In a quiet corner of the Imperial City, Investigator Narin discovers the result of his first potentially lethal mistake. Minutes later he makes a second.
After an unremarkable career Narin finally has the chance of promotion to the hallowed ranks of the Lawbringers – guardians of the Emperor’s laws and bastions for justice in a world of brutal expediency. Joining that honoured body would be the culmination of a lifelong dream, but it couldn’t possibly have come at a worse time. A chance encounter drags Narin into a plot of gods and monsters, spies and assassins, accompanied by a grief-stricken young woman, an old man haunted by the ghosts of his past and an assassin with no past.
On the cusp of an industrial age that threatens the warrior caste’s rule, the Empire of a Hundred Houses awaits civil war between noble factions. Centuries of conquest has made the empire a brittle and bloated monster; constrained by tradition and crying out for change. To save his own life and those of untold thousands Narin must understand the key to it all – Moon’s Artifice, the poison that could destroy an empire.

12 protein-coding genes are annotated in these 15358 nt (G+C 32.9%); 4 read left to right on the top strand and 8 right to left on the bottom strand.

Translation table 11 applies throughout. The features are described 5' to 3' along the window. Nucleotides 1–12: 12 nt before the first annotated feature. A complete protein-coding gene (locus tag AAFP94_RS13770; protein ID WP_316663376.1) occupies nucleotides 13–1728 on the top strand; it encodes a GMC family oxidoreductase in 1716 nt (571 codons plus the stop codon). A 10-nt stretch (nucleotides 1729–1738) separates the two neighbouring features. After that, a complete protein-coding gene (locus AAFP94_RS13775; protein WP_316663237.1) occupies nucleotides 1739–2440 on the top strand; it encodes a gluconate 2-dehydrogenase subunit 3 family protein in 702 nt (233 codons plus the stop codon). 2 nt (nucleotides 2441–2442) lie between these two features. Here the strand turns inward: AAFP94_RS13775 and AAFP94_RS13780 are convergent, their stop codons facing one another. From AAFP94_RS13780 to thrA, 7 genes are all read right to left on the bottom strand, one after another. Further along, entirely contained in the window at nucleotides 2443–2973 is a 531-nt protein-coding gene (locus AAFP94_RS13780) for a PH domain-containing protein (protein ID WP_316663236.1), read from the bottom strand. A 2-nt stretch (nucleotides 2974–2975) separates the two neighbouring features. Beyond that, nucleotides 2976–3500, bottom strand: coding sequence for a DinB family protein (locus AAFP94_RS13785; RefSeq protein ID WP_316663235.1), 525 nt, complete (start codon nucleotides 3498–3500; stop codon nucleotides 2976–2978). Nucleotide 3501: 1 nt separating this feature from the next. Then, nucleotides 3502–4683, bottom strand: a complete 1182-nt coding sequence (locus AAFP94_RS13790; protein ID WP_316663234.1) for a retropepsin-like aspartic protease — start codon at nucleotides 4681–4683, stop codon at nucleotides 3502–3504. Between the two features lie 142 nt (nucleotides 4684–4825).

This is the first novel by Tom Lloyd that I’ve read. I picked it up after I received Old Man’s Ghost for review and wanted to get caught up. Lloyd’s prose is very good — I’m not sure if I’ve read another author who writes so precisely. The novel starts very well, and Lloyd quickly gets us situated in the world. The characters are very well-drawn and varied. The East Asian-flavours of the world and society are well incorporated and tweaked for the author’s needs, multi-layered, rich, and don’t feel like appropriation. There’s plenty of politics and action to keep readers reading.
I had one major niggle, though, which did affect my experience with feelings for the novel: Lloyd front-loads the novel with a lot of what felt like info-dumping, over-explaining and over-describing. It’s good description and world-building, but it made the novel quite slow to begin with and I struggled to sink in to it to begin with. Perhaps this is a symptom of moving on to a whole new series after ending a larger, established five-book epic (The Twilight Reign). Those who persevere will be rewarded.
If you’re after an interesting new fantasy series set in an atypical (for Western authors) setting, then Moon’s Artifice will probably be for you. The sequel, Old Man’s Ghost is out now, too.